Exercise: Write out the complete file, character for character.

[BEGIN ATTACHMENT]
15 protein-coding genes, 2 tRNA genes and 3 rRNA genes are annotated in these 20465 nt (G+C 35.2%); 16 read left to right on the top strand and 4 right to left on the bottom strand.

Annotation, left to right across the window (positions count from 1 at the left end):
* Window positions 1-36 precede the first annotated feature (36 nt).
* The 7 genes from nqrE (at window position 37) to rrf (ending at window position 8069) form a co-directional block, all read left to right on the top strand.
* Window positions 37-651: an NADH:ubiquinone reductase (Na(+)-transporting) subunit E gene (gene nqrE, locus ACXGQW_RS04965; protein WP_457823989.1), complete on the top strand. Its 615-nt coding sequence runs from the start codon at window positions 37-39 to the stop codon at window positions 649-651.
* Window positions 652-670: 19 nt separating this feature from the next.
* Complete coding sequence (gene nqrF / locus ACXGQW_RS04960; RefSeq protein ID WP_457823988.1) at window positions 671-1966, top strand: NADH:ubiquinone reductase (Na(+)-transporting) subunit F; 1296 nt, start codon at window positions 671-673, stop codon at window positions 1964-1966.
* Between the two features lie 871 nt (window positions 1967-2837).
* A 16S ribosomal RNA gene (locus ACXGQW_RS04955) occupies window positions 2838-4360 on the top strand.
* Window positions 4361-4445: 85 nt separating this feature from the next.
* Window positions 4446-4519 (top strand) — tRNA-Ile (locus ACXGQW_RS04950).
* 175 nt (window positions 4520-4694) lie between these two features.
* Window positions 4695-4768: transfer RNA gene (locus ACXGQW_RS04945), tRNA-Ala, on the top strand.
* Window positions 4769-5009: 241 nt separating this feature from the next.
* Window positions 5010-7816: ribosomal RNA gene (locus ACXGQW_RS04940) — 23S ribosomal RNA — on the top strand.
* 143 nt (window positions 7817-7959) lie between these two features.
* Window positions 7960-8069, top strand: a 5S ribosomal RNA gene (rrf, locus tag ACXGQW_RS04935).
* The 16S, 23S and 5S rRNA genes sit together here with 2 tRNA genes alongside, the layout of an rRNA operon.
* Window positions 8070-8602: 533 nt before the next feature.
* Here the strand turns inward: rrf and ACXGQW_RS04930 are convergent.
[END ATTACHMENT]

15 protein-coding genes, 2 tRNA genes and 3 rRNA genes are annotated in these 20465 nt (G+C 35.2%); 16 read left to right on the top strand and 4 right to left on the bottom strand.

Annotation, left to right across the window (positions count from 1 at the left end):
* Window positions 1-36 precede the first annotated feature (36 nt).
* The 7 genes from nqrE (at window position 37) to rrf (ending at window position 8069) form a co-directional block, all read left to right on the top strand.
* Window positions 37-651: an NADH:ubiquinone reductase (Na(+)-transporting) subunit E gene (gene nqrE, locus ACXGQW_RS04965; protein WP_457823989.1), complete on the top strand. Its 615-nt coding sequence runs from the start codon at window positions 37-39 to the stop codon at window positions 649-651.
* Window positions 652-670: 19 nt separating this feature from the next.
* Complete coding sequence (gene nqrF / locus ACXGQW_RS04960; RefSeq protein ID WP_457823988.1) at window positions 671-1966, top strand: NADH:ubiquinone reductase (Na(+)-transporting) subunit F; 1296 nt, start codon at window positions 671-673, stop codon at window positions 1964-1966.
* Between the two features lie 871 nt (window positions 1967-2837).
* A 16S ribosomal RNA gene (locus ACXGQW_RS04955) occupies window positions 2838-4360 on the top strand.
* Window positions 4361-4445: 85 nt separating this feature from the next.
* Window positions 4446-4519 (top strand) — tRNA-Ile (locus ACXGQW_RS04950).
* 175 nt (window positions 4520-4694) lie between these two features.
* Window positions 4695-4768: transfer RNA gene (locus ACXGQW_RS04945), tRNA-Ala, on the top strand.
* Window positions 4769-5009: 241 nt separating this feature from the next.
* Window positions 5010-7816: ribosomal RNA gene (locus ACXGQW_RS04940) — 23S ribosomal RNA — on the top strand.
* 143 nt (window positions 7817-7959) lie between these two features.
* Window positions 7960-8069, top strand: a 5S ribosomal RNA gene (rrf, locus tag ACXGQW_RS04935).
* The 16S, 23S and 5S rRNA genes sit together here with 2 tRNA genes alongside, the layout of an rRNA operon.
* Window positions 8070-8602: 533 nt before the next feature.
* Here the strand turns inward: rrf and ACXGQW_RS04930 are convergent.